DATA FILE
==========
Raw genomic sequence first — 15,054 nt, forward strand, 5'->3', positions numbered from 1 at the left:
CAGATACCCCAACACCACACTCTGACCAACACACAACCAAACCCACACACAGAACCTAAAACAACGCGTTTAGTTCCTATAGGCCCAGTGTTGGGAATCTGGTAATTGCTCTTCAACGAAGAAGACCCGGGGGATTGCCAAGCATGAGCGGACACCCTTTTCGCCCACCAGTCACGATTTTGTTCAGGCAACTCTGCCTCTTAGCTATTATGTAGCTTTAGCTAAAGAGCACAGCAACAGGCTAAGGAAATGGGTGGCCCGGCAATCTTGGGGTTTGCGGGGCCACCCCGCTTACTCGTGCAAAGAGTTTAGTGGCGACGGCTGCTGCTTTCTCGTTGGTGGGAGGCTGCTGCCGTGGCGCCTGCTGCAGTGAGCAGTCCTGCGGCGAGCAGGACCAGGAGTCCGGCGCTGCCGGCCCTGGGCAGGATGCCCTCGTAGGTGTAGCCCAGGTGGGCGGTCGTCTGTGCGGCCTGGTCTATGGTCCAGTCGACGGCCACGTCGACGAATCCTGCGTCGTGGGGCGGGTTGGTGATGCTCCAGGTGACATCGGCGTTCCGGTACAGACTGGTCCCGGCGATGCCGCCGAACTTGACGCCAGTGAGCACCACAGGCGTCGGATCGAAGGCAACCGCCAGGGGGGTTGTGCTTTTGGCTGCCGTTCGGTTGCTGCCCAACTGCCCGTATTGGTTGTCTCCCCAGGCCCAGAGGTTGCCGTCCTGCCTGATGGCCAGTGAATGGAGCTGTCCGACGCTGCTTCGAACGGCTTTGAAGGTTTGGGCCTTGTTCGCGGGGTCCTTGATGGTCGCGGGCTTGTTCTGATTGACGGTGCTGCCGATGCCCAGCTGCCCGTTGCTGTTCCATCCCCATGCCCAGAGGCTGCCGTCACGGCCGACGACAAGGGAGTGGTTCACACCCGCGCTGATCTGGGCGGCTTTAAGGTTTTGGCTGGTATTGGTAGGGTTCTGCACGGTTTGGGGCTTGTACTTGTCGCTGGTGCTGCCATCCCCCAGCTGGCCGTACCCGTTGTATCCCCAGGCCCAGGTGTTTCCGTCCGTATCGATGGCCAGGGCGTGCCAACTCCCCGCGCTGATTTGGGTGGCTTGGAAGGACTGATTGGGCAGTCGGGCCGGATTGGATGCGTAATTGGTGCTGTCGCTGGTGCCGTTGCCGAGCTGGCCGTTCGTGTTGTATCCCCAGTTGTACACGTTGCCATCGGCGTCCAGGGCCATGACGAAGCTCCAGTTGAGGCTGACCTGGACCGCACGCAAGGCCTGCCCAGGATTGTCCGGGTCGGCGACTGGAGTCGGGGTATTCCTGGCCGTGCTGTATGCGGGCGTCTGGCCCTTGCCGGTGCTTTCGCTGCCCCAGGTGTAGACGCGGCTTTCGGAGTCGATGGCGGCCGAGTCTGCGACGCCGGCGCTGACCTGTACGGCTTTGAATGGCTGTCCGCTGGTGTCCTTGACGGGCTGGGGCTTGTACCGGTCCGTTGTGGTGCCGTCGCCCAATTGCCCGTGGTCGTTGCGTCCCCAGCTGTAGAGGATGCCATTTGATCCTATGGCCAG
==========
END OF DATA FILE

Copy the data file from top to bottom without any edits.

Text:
Raw genomic sequence first — 15,054 nt, forward strand, 5'->3', positions numbered from 1 at the left:
CAGATACCCCAACACCACACTCTGACCAACACACAACCAAACCCACACACAGAACCTAAAACAACGCGTTTAGTTCCTATAGGCCCAGTGTTGGGAATCTGGTAATTGCTCTTCAACGAAGAAGACCCGGGGGATTGCCAAGCATGAGCGGACACCCTTTTCGCCCACCAGTCACGATTTTGTTCAGGCAACTCTGCCTCTTAGCTATTATGTAGCTTTAGCTAAAGAGCACAGCAACAGGCTAAGGAAATGGGTGGCCCGGCAATCTTGGGGTTTGCGGGGCCACCCCGCTTACTCGTGCAAAGAGTTTAGTGGCGACGGCTGCTGCTTTCTCGTTGGTGGGAGGCTGCTGCCGTGGCGCCTGCTGCAGTGAGCAGTCCTGCGGCGAGCAGGACCAGGAGTCCGGCGCTGCCGGCCCTGGGCAGGATGCCCTCGTAGGTGTAGCCCAGGTGGGCGGTCGTCTGTGCGGCCTGGTCTATGGTCCAGTCGACGGCCACGTCGACGAATCCTGCGTCGTGGGGCGGGTTGGTGATGCTCCAGGTGACATCGGCGTTCCGGTACAGACTGGTCCCGGCGATGCCGCCGAACTTGACGCCAGTGAGCACCACAGGCGTCGGATCGAAGGCAACCGCCAGGGGGGTTGTGCTTTTGGCTGCCGTTCGGTTGCTGCCCAACTGCCCGTATTGGTTGTCTCCCCAGGCCCAGAGGTTGCCGTCCTGCCTGATGGCCAGTGAATGGAGCTGTCCGACGCTGCTTCGAACGGCTTTGAAGGTTTGGGCCTTGTTCGCGGGGTCCTTGATGGTCGCGGGCTTGTTCTGATTGACGGTGCTGCCGATGCCCAGCTGCCCGTTGCTGTTCCATCCCCATGCCCAGAGGCTGCCGTCACGGCCGACGACAAGGGAGTGGTTCACACCCGCGCTGATCTGGGCGGCTTTAAGGTTTTGGCTGGTATTGGTAGGGTTCTGCACGGTTTGGGGCTTGTACTTGTCGCTGGTGCTGCCATCCCCCAGCTGGCCGTACCCGTTGTATCCCCAGGCCCAGGTGTTTCCGTCCGTATCGATGGCCAGGGCGTGCCAACTCCCCGCGCTGATTTGGGTGGCTTGGAAGGACTGATTGGGCAGTCGGGCCGGATTGGATGCGTAATTGGTGCTGTCGCTGGTGCCGTTGCCGAGCTGGCCGTTCGTGTTGTATCCCCAGTTGTACACGTTGCCATCGGCGTCCAGGGCCATGACGAAGCTCCAGTTGAGGCTGACCTGGACCGCACGCAAGGCCTGCCCAGGATTGTCCGGGTCGGCGACTGGAGTCGGGGTATTCCTGGCCGTGCTGTATGCGGGCGTCTGGCCCTTGCCGGTGCTTTCGCTGCCCCAGGTGTAGACGCGGCTTTCGGAGTCGATGGCGGCCGAGTCTGCGACGCCGGCGCTGACCTGTACGGCTTTGAATGGCTGTCCGCTGGTGTCCTTGACGGGCTGGGGCTTGTACCGGTCCGTTGTGGTGCCGTCGCCCAATTGCCCGTGGTCGTTGCGTCCCCAGCTGTAGAGGATGCCATTTGATCCTATGGCCAG